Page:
“I don’t want to bring a kid into a world where water is a commodity,” says Dani, a finance professional in their mid-20s. “We don’t want kids precisely because we’re worried about resources.” Substantial levels of climate distress, or eco-anxiety, have been reported globally with children and young people particularly vulnerable to it. The Extinction Generation turned two this year. Nurseries teach children about the environment before they are potty trained - and these toddlers are feeling the brunt of an energy and cost of living crisis partly caused by the powers that are supposed to protect them. Fuel poverty can affect educational attainment and mental health, as well as having more direct effects on physical health.

Children born at the start of the global Covid-19 pandemic will be thirty years old in 2050, the year we are supposed to achieve net zero emissions if we are to avert the worst consequences of climate collapse.


Parenting for the apocalypse - or the community? 

Our current rate of global warming is 0.2ºc per decade. At over 2ºc, apocalyptic predictions for the planet jump out of the realm of science fiction and into everyday fact. Some parents secretly hope their child will be a John Connor - the child in the Terminator films who ends up saving the human race. 

“We are terrified,” says Jai, a parent of multiple children. “We’ve taught our children basic survival skills in case of societal collapse. I know that sounds extreme, but we’ve felt the need to cover all bases. It’s completely changed how we parent and how we operate as a family. My husband and I won’t earn money from climate collapse industries, for example.”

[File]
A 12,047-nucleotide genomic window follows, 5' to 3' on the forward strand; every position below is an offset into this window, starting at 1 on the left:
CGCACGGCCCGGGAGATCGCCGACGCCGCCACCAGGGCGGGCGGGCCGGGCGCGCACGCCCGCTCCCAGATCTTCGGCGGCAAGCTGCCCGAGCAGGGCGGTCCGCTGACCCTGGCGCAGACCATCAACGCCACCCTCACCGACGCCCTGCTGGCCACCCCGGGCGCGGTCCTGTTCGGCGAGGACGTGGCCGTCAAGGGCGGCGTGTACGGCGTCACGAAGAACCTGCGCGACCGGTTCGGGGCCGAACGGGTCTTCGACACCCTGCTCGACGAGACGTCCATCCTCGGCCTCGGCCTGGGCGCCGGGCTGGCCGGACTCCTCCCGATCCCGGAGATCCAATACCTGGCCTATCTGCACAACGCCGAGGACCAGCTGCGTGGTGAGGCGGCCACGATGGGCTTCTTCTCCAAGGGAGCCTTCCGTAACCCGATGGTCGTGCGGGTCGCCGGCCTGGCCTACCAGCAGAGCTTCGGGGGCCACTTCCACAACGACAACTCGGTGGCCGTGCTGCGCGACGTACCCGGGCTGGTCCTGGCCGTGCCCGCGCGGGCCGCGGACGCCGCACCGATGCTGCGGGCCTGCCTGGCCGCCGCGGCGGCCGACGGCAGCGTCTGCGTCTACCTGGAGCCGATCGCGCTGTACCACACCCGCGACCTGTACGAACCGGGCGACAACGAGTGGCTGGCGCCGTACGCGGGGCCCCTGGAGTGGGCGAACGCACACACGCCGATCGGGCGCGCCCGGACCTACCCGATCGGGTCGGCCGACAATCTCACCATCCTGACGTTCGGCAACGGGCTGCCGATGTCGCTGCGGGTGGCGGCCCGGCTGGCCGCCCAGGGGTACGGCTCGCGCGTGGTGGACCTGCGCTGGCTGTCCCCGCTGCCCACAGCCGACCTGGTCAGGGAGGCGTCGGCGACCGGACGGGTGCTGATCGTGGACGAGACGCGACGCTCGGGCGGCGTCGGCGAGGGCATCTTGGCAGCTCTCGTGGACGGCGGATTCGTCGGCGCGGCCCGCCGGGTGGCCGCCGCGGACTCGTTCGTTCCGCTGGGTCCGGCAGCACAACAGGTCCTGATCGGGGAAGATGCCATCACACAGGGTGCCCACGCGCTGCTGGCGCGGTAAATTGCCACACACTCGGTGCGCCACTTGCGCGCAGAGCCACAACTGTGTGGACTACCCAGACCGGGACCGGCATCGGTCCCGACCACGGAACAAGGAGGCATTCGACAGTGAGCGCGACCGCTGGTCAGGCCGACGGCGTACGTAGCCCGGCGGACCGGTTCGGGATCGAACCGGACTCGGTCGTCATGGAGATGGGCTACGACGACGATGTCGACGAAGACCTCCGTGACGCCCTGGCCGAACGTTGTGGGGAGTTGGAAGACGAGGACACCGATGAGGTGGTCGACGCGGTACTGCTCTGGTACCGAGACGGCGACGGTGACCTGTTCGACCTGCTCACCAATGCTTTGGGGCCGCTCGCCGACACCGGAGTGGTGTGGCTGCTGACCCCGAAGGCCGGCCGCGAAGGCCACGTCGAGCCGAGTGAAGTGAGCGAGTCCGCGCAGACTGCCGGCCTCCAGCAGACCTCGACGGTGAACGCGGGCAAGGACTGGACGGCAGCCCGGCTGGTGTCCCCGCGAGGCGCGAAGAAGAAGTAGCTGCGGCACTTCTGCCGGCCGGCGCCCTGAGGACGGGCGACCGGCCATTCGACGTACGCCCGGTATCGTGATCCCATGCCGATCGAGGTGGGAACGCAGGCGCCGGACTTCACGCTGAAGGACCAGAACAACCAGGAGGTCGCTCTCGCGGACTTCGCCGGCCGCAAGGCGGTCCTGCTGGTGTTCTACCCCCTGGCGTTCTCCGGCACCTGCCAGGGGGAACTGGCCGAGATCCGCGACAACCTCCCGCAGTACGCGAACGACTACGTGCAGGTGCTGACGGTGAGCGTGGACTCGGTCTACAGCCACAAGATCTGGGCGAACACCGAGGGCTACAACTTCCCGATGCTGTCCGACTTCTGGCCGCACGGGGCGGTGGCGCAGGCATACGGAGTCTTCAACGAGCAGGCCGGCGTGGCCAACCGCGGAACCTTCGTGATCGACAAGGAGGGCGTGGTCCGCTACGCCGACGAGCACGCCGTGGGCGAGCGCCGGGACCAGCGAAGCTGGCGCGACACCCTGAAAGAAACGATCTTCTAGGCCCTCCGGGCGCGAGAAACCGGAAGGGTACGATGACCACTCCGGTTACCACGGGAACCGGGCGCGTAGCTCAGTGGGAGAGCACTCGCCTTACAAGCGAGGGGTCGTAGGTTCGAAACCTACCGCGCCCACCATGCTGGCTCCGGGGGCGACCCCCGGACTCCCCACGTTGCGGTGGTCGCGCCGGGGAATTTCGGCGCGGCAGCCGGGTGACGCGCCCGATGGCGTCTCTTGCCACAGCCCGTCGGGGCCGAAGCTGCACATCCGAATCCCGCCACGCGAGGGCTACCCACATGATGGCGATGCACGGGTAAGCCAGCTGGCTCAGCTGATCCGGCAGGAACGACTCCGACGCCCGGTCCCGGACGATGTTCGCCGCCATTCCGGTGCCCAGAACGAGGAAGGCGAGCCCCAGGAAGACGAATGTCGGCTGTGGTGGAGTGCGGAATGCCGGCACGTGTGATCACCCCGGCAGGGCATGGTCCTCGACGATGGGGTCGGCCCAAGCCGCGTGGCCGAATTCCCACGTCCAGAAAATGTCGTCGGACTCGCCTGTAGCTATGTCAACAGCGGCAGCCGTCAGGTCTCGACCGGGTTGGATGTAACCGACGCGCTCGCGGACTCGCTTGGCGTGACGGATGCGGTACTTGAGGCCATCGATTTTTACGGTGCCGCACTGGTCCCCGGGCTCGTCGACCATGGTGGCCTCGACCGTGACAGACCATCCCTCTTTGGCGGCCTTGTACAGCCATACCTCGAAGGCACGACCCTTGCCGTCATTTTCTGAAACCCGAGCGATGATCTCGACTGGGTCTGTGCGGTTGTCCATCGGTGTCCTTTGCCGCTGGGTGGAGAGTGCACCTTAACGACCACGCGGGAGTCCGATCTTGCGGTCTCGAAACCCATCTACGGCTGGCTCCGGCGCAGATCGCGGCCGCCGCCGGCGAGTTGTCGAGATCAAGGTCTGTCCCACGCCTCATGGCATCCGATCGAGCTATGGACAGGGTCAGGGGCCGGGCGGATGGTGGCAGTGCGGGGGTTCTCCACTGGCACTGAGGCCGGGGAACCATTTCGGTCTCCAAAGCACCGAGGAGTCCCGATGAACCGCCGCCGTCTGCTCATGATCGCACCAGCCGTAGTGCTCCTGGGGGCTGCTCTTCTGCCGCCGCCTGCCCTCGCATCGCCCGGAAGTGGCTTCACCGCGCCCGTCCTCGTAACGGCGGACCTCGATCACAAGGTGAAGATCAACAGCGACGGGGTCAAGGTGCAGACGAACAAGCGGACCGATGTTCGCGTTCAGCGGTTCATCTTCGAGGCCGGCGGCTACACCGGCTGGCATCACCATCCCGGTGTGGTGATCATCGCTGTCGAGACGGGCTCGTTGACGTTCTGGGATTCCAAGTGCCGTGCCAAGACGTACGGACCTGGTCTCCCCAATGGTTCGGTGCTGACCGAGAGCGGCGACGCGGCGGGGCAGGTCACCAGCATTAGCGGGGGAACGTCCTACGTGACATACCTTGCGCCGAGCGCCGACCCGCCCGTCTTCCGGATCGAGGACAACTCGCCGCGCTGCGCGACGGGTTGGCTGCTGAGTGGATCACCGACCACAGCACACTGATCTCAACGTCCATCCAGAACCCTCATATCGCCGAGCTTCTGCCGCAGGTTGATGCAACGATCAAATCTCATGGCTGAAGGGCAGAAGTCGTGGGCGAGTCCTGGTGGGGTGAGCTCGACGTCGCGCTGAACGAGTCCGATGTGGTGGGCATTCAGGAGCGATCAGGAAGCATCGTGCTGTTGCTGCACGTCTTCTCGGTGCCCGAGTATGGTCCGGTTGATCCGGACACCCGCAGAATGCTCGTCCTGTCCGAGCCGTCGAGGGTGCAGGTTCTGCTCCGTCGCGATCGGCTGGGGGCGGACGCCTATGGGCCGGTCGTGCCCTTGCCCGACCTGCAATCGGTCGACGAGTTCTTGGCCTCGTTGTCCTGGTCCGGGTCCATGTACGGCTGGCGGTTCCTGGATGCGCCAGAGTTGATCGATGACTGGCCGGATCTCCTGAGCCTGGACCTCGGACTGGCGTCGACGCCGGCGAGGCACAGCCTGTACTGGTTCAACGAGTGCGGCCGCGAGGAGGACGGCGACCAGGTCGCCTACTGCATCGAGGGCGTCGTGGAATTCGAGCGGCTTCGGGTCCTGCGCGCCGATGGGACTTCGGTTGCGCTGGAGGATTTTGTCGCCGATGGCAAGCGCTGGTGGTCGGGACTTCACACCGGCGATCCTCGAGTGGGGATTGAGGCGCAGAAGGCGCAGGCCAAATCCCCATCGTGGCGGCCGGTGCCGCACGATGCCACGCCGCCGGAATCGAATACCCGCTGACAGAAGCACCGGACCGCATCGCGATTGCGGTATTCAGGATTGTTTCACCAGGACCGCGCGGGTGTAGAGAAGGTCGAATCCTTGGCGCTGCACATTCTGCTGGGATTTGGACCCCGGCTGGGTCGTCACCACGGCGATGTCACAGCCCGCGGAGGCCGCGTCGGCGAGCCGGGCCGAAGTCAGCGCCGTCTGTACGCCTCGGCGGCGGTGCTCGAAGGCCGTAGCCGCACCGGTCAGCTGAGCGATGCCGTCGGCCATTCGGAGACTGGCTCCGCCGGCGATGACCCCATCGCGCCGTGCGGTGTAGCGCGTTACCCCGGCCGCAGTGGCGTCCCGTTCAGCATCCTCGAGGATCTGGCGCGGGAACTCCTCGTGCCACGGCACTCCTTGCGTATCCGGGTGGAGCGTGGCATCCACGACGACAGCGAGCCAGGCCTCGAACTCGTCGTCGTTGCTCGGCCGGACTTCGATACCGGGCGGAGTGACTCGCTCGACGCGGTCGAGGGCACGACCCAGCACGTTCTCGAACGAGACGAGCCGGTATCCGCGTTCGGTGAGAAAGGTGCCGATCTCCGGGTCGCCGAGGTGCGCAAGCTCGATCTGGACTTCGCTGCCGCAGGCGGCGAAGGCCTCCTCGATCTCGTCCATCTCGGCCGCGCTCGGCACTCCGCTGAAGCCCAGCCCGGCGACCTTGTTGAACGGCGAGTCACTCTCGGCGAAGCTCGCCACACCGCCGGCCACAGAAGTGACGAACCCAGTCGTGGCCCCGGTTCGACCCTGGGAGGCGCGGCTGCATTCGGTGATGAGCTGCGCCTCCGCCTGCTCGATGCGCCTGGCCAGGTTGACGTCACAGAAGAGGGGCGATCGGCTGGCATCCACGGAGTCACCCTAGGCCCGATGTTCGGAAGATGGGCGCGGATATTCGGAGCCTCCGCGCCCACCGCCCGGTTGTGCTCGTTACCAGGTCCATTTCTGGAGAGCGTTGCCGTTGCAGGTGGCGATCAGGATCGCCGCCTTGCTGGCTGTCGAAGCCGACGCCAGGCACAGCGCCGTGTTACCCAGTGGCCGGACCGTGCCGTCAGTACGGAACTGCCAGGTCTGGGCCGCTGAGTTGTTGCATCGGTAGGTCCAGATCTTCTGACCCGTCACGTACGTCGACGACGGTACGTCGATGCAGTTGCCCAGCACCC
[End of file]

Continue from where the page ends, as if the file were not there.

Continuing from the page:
Jai’s case isn’t as extreme as she thinks. The chatter among parenting groups spans everyday frugality (cleaning with vinegar, mending old clothes) to how to build DIY space heaters from candles and plant pots and how to grow vegetables from kitchen scraps. More and more parents of toddlers are looking into forest schools and holding their kids back from formal education so they have a connection with learning and nature. Some feel that conventional institutions won’t make it to 2050 and that they need to equip their children with apocalypse skills.

Others are thankful for whatever community they have - parents of later lockdown babies had NCT groups, but the early ones had to form their own networks. I had an early lockdown child and swapped baby items as an excuse to go outside and walk with other parents. A local garden secured an exemption to remain open once a week to welcome parents and babies - and this connection, six feet apart, was our lifeline in lieu of much else. The friends my partner and I made in that garden remain today and, although I lack quantifiable evidence for it, I credit them with filling the socialisation gaps we had.

“I found being pregnant during lockdown hard enough but things were just opening up when P popped out,” says Kirstie, a lockdown parent. “I can imagine the stress it puts on you - those very early months are so unbelievably intense and sleep deprived that you need the normality of the outside world as a touchstone to remind you of ‘reality’. But if the outside world is mostly dystopian and weird, you just have each other”.

Image credit: Frame from "Flatline" (2017), a Climate Symphony film co-directed by Leah Borromeo and Katharine Round screened at the Global Health Film Festival at the Barbican Centre. Editing by Leah Borromeo. Additional editing by Alex Baro Cayetano.


The first chapter is already written - the last is not